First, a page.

Joe Rodon is set to be a future star in English football after impressing for Swansea.
During lockdown, Sky Sports EFL pundits Danny Higginbotham and Andy Hinchcliffe assessed the 22-year-old's attributes and tell us why he is such a special talent...
From what you've seen, how good is he?
Higginbotham: As a defender, first and foremost, you are there to stop the ball going into the back of the net. He's obsessive about wanting to keep clean sheets, he's very self-critical and he's good on the ball but the one thing I really love when I watch him is to see that he loves defending. He's relatively young, he's had limited experience and he's had a few injuries but it's how he's come back from the injuries that he's had. In my opinion, I think he's got the capability to go and play in the Premier League, without question.
Another thing that stands out when we talk about centre-backs is pairings and how good they are. Rio Ferdinand and Nemanja Vidic, John Terry and Ricardo Carvalho - outstanding partnerships.
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Hinchcliffe: He's right up there in terms of position for his age. I think what you tend to do with young centre-halves is look at the greats of the Premier League. You look at Ferdinand and Terry and there are elements of both in Rodon's game. What I want from a centre-half is someone who loves to defend. Yes, they can play, but they don't just like defending, they really want to defend - they want to get in the line of fire, they want to stop the opposition scoring. That's what we see with Rodon. When the ball is there to be won, he wins it.
Those injuries have maybe set him back three or four years and he's missed out on a lot of football but I see a rapid movement forward for him. If he can stay fit, over the next couple of seasons we're really going to see him move forward. If Premier League clubs of the stature of Man United, Man City, Liverpool are looking at someone regularly, they clearly know he's got something and they'd like to pick him up for maybe £20m, which wouldn't be a bad amount of money these days. They'll try and get him a little bit cheaper, buy him earlier because they know all the raw materials are there.
Does his versatility in defence increase his value?
Higginbotham: I think it does. From my own experiences, when you change position, you must remember even the daft little things like having to turn off your other foot, showing players different ways than you would naturally do when you are on your favoured side. People talk about his short passing but I know for a fact Steve Cooper has been doing some extra work after training to improve his longer range of passing. One of the things Swansea love to do is play out from the back; teams press them high and Cooper has been working on him trying to find the No 10, so they can beat the press by going over it at times. That's something that he's adamant he wants to keep improving on.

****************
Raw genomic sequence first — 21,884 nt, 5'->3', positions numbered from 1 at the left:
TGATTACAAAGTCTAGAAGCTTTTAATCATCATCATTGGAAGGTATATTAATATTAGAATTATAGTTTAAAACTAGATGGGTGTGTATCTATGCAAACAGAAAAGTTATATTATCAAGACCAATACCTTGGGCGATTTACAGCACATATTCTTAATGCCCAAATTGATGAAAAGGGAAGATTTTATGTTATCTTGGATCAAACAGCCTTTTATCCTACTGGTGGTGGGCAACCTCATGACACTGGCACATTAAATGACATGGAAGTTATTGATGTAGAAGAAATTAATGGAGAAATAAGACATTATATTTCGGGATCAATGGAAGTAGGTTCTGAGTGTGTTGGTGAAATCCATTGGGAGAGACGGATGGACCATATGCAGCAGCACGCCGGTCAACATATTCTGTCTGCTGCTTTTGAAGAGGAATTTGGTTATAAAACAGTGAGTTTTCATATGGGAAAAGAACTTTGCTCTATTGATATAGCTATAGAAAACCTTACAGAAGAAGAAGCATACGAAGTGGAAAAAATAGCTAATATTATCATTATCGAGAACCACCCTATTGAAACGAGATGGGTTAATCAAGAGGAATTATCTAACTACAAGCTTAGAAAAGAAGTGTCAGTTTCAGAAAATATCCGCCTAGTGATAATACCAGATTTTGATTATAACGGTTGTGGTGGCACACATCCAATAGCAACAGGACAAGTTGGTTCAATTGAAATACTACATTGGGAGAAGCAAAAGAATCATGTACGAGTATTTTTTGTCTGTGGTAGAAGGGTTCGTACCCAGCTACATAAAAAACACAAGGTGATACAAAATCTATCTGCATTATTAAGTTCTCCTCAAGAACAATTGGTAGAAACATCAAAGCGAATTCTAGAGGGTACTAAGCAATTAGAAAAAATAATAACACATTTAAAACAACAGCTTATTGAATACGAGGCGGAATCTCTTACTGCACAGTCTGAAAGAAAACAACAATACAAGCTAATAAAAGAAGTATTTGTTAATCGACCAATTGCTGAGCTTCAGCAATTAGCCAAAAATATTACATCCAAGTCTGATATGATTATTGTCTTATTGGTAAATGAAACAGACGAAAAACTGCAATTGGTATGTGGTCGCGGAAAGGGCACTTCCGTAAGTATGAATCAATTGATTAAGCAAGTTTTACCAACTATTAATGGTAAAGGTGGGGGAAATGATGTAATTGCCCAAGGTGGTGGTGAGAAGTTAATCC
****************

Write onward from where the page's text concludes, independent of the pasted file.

What I love about him as an individual is that he's his own worst critic. I believe that's a fantastic trait to have because he's willing to take responsibility. After the Preston game in February where he'd made his first start for three months, it looked as though he hadn't even been away and he was the best player on the pitch. Within 10 minutes of being in the dressing room, he pulled his manager in and asked where he could get better. That's unbelievable. But the beauty that he can play on the right or left will work in his favour so much with the teams that are attracted to him.
Hinchcliffe: Having that versatility is what every coach wants, particularly if you get that with a young player you can develop. We talk about the physicality, the technique of players and that's what Cooper and all the coaches that he will work under will work on with him. But that willingness to do anything to improve, for a coach, is absolute gold. You're not going to be chasing that player to make him train, you know he'll be coming to you saying there's still improvements to be made, even if he's put in a 9/10 performance.
That's why I think there'll be this rapid improvement and we'll seeing him coming to the fore over the next season or more. Premier League clubs are looking at him because they look at his versatility, his range of passing, his ability. He's got every physical and mental attribute you need to be successful in that position.
Having attracted Premier League attention, how would his ideal career path look?
Higginbotham: When a player moves from the Championship to the Premier League, it's not necessarily the club that he goes to, it's all about whether he's going to be playing week in, week out. If he goes to one of the top six clubs, does he find himself sat on the bench or is he going to go back out on loan? That isn't ideal in the development of a player that's 22-years-old. If he's going to move to the Premier League, he needs to be able to go to a club where he's going to be seen as a first choice and then it's up to him to keep his place.
Hinchcliffe: He's not 18, he's 22 and he needs to be playing regular football. If he's going to be playing regularly for Wales, he needs to be playing at the highest level he possibly can to convince Ryan Giggs that he should be in that Wales team.